HR starts the home stretch on cancer awareness ride

 STEPHEN SWIFT displays the U.S. map of his travels in the past 21 months, while his bike is repaired at Mountain View Cycles.

Photo by Kirby Neumann-Rea.
STEPHEN SWIFT displays the U.S. map of his travels in the past 21 months, while his bike is repaired at Mountain View Cycles.

Stephen Swift concedes he might be riding homeward to die.

Swift, a 27-year resident of Newport, passed through Hood River Friday, stopping for bike repairs on his 7,000-mile bike ride across, and around, the United States.

“It’s Personal,” reads the vinyl sign Swift he carries and has photographed being held by hundreds of friends he has met along the way. “I wanted to be able to stop and just talk to people,” said Swift, who decided to make his ride in order to meet other people with cancer and try to gain an understanding of why he and others contract the disease.

Swift, 53, has pancreatic cancer, and has already battled bone cancer, losing a finger on one hand as a result. He travels in memory of his sister and his father, who died of breast cancer and pancreatic cancer, respectively.

Grieving upon his wife’s death, Swift closed his construction business and started his bike ride on May 12, 2012, heading south from Newport on Highway 101 and then over to Highway 1 on a southeast swing to Florida and then up the eastern seaboard. Westbound, he rode through the Midwest, and across the upper plains. Last week he found himself on the home stretch, coming through Hood River and needing some bike repairs. Swift checked in at the Hood River News to share his story.

His experiences have been mostly positive, though his bike and most of his belongings were stolen in Boise. He hitchhiked and then caught a bus from there to The Dalles, where he stayed last week doing odd jobs to raise money — “I don’t ask for anything; I work for it,” he said — and finding The Dalles to be among the friendliest places he encountered.

A new friend gave him a used bike, though he had to have some gears replaced in Hood River, walking it through the Mosier Twin Tunnels. Swift took it to Mountain View Cycles, which donated the labor and other local folk paid for the parts. Swift stayed the night at the Hood River Warming Shelter.

All along his journey he has filled a dozen or so loose-leaf notebooks with handwritten messages, business cards, and other memorabilia from people he meets along the way. His photo albums are filled with photos of him with people he has met.

Among his favorite stops was Yerington, Nev., where everyone treated him as a friend. On his way there, he was stopped along the highway for a rest, and someone stopped and said, “I can’t read your sign, but would you like a bottle of water?” In Mojave, he needed to fix a tire, and someone drove into town and came back with two new tubes and accepted no payment.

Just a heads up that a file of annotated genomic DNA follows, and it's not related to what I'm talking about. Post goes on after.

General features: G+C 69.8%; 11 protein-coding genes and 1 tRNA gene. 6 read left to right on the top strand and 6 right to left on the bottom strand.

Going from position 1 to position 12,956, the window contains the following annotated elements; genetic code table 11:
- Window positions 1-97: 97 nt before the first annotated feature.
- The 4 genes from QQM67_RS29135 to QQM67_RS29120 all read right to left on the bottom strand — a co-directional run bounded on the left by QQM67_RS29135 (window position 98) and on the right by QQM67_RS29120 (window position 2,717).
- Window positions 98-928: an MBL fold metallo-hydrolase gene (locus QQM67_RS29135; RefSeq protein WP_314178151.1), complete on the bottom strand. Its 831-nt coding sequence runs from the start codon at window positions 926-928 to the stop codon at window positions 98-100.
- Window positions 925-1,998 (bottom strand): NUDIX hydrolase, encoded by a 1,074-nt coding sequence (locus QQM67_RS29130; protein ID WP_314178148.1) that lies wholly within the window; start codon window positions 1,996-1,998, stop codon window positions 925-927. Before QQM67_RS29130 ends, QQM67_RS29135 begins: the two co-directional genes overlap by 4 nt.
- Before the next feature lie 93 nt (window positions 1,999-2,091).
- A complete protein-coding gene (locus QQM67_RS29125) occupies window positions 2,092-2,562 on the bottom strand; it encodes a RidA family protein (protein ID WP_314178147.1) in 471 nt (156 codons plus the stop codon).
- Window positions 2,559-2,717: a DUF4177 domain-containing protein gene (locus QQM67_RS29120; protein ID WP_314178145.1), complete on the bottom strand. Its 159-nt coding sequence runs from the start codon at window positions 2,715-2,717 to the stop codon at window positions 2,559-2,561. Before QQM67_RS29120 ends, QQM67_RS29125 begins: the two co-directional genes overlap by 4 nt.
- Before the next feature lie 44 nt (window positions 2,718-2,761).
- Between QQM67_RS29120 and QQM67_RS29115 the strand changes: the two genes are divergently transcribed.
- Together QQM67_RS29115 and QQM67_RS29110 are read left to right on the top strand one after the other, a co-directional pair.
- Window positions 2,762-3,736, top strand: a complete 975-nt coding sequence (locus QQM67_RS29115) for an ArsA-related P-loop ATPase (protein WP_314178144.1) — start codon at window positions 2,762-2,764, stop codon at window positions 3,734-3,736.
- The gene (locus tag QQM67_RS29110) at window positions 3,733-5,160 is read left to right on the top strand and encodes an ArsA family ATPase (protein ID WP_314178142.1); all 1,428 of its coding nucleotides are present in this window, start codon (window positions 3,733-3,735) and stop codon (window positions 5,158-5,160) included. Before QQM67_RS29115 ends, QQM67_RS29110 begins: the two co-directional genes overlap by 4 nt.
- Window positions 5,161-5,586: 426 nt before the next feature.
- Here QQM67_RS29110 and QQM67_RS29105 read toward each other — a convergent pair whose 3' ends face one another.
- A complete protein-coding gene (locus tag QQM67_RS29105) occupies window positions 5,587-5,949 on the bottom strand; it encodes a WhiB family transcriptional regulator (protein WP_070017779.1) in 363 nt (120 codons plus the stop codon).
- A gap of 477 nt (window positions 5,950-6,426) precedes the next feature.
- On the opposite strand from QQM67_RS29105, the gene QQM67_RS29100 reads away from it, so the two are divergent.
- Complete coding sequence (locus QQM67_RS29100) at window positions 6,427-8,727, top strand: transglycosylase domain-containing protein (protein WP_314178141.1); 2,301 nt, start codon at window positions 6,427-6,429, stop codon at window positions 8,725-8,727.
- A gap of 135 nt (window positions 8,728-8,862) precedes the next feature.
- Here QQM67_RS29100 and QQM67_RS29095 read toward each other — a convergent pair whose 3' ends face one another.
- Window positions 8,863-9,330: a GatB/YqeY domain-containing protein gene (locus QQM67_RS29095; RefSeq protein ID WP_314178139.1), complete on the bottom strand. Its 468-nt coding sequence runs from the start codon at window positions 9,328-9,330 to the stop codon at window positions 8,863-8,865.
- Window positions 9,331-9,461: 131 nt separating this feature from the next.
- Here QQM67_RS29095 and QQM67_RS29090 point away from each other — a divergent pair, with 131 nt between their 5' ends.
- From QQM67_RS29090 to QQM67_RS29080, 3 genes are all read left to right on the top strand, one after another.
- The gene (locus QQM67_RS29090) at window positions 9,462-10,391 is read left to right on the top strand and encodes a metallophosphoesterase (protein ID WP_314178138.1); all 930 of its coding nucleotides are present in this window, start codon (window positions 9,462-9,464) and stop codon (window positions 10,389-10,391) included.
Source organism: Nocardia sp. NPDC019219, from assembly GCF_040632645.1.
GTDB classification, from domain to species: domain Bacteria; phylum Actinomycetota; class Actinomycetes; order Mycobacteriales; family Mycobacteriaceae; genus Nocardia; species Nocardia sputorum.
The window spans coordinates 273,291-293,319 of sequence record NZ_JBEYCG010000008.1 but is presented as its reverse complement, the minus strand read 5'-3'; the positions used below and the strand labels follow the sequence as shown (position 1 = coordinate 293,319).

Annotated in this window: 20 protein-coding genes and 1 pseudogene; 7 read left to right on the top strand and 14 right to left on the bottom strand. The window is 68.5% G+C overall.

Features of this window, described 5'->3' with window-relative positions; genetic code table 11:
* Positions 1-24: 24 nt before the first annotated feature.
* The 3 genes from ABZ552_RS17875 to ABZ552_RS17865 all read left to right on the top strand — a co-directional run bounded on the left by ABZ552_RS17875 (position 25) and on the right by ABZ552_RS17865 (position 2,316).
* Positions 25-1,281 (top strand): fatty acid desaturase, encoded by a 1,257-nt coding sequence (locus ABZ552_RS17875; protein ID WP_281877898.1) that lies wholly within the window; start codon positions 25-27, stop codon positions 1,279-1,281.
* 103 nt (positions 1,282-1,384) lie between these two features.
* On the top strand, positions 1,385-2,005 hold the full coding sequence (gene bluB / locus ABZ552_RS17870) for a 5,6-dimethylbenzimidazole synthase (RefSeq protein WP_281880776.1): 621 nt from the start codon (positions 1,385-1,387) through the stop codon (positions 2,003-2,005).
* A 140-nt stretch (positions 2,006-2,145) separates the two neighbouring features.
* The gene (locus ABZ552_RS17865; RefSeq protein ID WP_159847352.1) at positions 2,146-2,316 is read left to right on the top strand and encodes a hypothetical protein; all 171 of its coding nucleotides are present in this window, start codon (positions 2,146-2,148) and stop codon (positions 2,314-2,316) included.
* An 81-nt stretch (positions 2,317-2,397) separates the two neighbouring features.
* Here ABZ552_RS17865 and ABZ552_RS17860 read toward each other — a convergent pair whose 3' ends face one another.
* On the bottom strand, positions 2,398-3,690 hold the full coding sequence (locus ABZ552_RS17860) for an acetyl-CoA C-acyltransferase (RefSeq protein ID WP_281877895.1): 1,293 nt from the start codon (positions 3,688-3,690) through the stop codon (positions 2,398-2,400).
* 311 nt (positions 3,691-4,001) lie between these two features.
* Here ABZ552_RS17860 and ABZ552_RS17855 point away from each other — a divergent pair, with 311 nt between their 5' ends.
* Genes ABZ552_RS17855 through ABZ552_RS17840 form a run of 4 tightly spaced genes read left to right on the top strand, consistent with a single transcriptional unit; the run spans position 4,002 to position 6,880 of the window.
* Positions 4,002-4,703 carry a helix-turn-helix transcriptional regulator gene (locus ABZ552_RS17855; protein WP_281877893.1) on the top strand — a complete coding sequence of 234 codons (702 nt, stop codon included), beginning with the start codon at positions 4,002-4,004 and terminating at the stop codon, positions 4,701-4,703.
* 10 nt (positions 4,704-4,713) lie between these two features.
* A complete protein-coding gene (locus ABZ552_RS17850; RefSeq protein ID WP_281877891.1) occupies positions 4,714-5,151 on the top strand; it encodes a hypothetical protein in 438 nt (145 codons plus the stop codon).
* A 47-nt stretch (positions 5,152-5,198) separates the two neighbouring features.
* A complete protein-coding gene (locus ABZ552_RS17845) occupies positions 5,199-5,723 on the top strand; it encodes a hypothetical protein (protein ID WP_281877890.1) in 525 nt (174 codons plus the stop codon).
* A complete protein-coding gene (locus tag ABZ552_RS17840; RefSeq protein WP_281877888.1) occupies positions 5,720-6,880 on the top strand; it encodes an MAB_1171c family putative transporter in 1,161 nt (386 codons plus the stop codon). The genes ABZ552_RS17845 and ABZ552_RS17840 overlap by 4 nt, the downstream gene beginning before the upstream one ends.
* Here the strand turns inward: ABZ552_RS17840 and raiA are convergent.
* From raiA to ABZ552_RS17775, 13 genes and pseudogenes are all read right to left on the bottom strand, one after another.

Encounters like that meant, “I got more than answers; I got friendship,” he said. He took his time from Arizona to Florida, “just seeing things I had never seen before.”

In Missouri a community invited him to a town picnic. In Cleveland, people in the neighborhood gave him a ride to a safer part of the city. A police chief in North Carolina let him set up his tent on his own lawn.

Riding a bike for thousands of miles carries risks. Swift took a face-first tumble in Oklahoma City, and while his chin and nose got banged up, he was grateful for the protective Mechanix gloves he has worn — his one and only pair for the trip. He shortened the finger — the middle one — that corresponds to the one missing from cancer.

Swift looked into his own cancer and decided against chemotherapy.

“I’m a wimp. I’m scared of it,” he said with a smile. “My cancer is here, and I have decided my own fate.

“The worst thing about having cancer is that people feel sorry for you and you end up feeling disconnected. People with cancer should be treated like anyone else: Just talk to them, love them, spend time with them.”

He visited a doctor in Chicago for a checkup and some tests, confirming his declining health. He visited a town in Maine with a meeting hall for people with cancer — not a clinic, but a gathering place for people to come and talk, and was inspired to do something similar in Newport or environs.

The theft in Boise nearly stopped him on his goal, but he decided to keep on,

“A lot of times I felt like giving up, but I know that cancer doesn’t stop us from doing things. It doesn’t stop us from things we believe in,” Swift said.

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